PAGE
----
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2012-07-18, 04:16   #23
bsquared

"Ben"
Feb 2007

3,361 Posts

Quote:
 Originally Posted by Dubslow I Am Not A National Treasure???
Clearly not :) but also not a Number Theorist.

 2012-07-18, 18:54 #24 Batalov     "Serge" Mar 2008 Phi(4,2^7658614+1)/2 59·157 Posts 98 -> 9862803482...07182848167<61303> PRP
2012-07-19, 15:02   #25
kar_bon

Mar 2006
Germany

2·1,433 Posts

Quote:
 Originally Posted by Batalov For 62, the PRP is 3490-digit. (...) (these would be easy to prove prime)
... is proven prime here.

 2012-07-19, 17:01 #26 Batalov     "Serge" Mar 2008 Phi(4,2^7658614+1)/2 242F16 Posts a(20) and a(96) both would be larger than 71000 digits. Running up to 100k digits.
2012-07-20, 00:38   #27
kar_bon

Mar 2006
Germany

2·1,433 Posts

Here's some code for finding possible numbers of PI-digit-primes for testing with pfgw.

All needed info. are given in the attachment.
Attached Files
 PI-Primes.txt (3.6 KB, 472 views)

 2012-07-20, 01:13 #28 Batalov     "Serge" Mar 2008 Phi(4,2^7658614+1)/2 59·157 Posts Ah. Interesting to compare different programming styles. Here's my scriptus. Code: #!/usr/bin/perl -w $N=(shift || '20'); # Pi is prepared by gp :: \p 100000; write("Pi",Pi) open IN, "Pi";$_=; s/\s+$//;$l=length($_); for($i=0;\$i
 2012-07-23, 06:47 #29 gd_barnes     May 2007 Kansas; USA 7×13×113 Posts IMHO, it makes some of the sequences "uninteresting" if we allow the number itself as a prime. To make them more interesting, I think that only primes with digits added should be allowed. Doing this, we have the following smallest primes from the 1st post of this thread: Code: 1 --> 14159 2 --> 26535897932384626433832795028841971693993751058209 3 --> 31 4 --> 41 5 --> 59 6 --> 653 7 --> 79 8 --> 89 9 --> 9265358979323 10 -> (41938-digit PRP already posted) 11 --> 1170679 12 --> 1284811174502841027019385211055596446229489549303819644288109756659334461284756482337867831652712019091456485669234603486104543266482133936072602491412737245870066063155881748815209209628292540917153643678925903` Using the restriction of disallowing the number (sequence) itself as a prime, does this affect any already calculated results for sequences > 12 ? Last fiddled with by gd_barnes on 2012-07-23 at 07:09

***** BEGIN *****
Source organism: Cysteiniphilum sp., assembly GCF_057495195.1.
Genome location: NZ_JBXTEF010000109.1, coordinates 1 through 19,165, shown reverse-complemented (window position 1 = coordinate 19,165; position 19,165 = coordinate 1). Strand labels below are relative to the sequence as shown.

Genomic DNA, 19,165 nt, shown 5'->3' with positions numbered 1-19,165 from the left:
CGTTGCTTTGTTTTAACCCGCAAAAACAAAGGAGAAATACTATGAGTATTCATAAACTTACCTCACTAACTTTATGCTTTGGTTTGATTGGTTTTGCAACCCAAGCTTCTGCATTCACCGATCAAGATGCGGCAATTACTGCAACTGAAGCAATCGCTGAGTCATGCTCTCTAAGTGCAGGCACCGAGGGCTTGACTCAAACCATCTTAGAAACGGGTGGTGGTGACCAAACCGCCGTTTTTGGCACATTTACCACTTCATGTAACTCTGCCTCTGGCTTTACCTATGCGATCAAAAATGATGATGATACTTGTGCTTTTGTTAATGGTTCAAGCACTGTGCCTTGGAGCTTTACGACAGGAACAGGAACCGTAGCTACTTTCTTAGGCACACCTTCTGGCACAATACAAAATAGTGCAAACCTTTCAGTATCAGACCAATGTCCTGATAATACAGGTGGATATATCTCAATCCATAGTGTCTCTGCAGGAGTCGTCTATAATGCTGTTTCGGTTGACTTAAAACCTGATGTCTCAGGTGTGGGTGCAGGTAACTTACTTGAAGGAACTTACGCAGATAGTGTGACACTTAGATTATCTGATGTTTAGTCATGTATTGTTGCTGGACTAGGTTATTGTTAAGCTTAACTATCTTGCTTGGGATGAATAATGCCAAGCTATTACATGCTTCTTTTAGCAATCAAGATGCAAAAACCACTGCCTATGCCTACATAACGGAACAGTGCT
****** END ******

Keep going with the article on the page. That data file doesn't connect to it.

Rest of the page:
2012-07-23, 07:04   #30
kar_bon

Mar 2006
Germany

2·1,433 Posts

Quote:
 Originally Posted by gd_barnes Using the restriction of disallowing the number (sequence) itself as a prime, does this affect any results for sequences > 12 ?
13, 17, 19, 23, 29,... and many others (see file in post #9).

Last fiddled with by kar_bon on 2012-07-23 at 07:04

2012-07-23, 07:08   #31
gd_barnes

May 2007
Kansas; USA

1028310 Posts

Quote:
 Originally Posted by kar_bon 13, 17, 19, 23, 29,... and many others (see file in post #9).
Ah very good. Based on that, I would pose it as an additional difficulty to the problem to find primes with digits added to the 2-digit prime sequences.

 2012-07-23, 07:16 #32 Batalov     "Serge" Mar 2008 Phi(4,2^7658614+1)/2 59×157 Posts 17 gets in a spot of trouble but it has a 6918-digit PRP. Others (I checked only a few ...up to 100... 200) escape easily. Last fiddled with by Batalov on 2012-07-23 at 07:51
 2012-08-10, 01:27 #33 davar55     May 2004 New York City 23·232 Posts Based on the OP looking for certain primes among the digits of pi, where is the first occurrence of each successive prime in pi, i.e. the first "2", ... , the first "97", etc. up to say 100000. Indexing could begin with the 3 as 1 or 0. There are repetitions and the sequence is not in numerical order. (I have not computed this sequence.) Also, where are the first occurrences of the Mersenne prime exponents. (The 8 digit ones may be far to find.)

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